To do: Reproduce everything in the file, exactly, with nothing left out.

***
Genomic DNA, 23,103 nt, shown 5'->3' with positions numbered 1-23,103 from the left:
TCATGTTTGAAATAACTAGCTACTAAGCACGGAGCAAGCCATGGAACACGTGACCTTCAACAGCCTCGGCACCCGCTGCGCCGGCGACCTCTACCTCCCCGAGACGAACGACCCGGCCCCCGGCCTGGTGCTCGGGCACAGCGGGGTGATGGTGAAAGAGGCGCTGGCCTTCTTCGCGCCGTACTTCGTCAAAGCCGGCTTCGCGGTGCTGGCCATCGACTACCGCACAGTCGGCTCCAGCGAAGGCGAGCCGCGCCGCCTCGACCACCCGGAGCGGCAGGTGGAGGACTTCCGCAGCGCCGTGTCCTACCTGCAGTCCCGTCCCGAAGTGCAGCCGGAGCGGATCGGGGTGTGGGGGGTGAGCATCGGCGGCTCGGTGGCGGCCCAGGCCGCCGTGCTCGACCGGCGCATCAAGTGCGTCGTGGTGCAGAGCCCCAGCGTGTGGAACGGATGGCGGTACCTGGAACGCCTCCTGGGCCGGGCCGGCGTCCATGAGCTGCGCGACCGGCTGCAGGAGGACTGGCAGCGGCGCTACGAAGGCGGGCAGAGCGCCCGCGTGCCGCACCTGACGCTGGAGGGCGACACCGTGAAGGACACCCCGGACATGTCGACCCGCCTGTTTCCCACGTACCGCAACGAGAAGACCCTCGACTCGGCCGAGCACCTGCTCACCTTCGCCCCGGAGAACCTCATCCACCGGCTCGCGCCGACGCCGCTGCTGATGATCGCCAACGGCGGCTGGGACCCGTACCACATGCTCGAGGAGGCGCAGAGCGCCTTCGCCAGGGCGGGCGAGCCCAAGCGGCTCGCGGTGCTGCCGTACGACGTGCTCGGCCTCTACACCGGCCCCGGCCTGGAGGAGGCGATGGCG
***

Genomic DNA, 23,103 nt, shown 5'->3' with positions numbered 1-23,103 from the left:
TCATGTTTGAAATAACTAGCTACTAAGCACGGAGCAAGCCATGGAACACGTGACCTTCAACAGCCTCGGCACCCGCTGCGCCGGCGACCTCTACCTCCCCGAGACGAACGACCCGGCCCCCGGCCTGGTGCTCGGGCACAGCGGGGTGATGGTGAAAGAGGCGCTGGCCTTCTTCGCGCCGTACTTCGTCAAAGCCGGCTTCGCGGTGCTGGCCATCGACTACCGCACAGTCGGCTCCAGCGAAGGCGAGCCGCGCCGCCTCGACCACCCGGAGCGGCAGGTGGAGGACTTCCGCAGCGCCGTGTCCTACCTGCAGTCCCGTCCCGAAGTGCAGCCGGAGCGGATCGGGGTGTGGGGGGTGAGCATCGGCGGCTCGGTGGCGGCCCAGGCCGCCGTGCTCGACCGGCGCATCAAGTGCGTCGTGGTGCAGAGCCCCAGCGTGTGGAACGGATGGCGGTACCTGGAACGCCTCCTGGGCCGGGCCGGCGTCCATGAGCTGCGCGACCGGCTGCAGGAGGACTGGCAGCGGCGCTACGAAGGCGGGCAGAGCGCCCGCGTGCCGCACCTGACGCTGGAGGGCGACACCGTGAAGGACACCCCGGACATGTCGACCCGCCTGTTTCCCACGTACCGCAACGAGAAGACCCTCGACTCGGCCGAGCACCTGCTCACCTTCGCCCCGGAGAACCTCATCCACCGGCTCGCGCCGACGCCGCTGCTGATGATCGCCAACGGCGGCTGGGACCCGTACCACATGCTCGAGGAGGCGCAGAGCGCCTTCGCCAGGGCGGGCGAGCCCAAGCGGCTCGCGGTGCTGCCGTACGACGTGCTCGGCCTCTACACCGGCCCCGGCCTGGAGGAGGCGATGGCG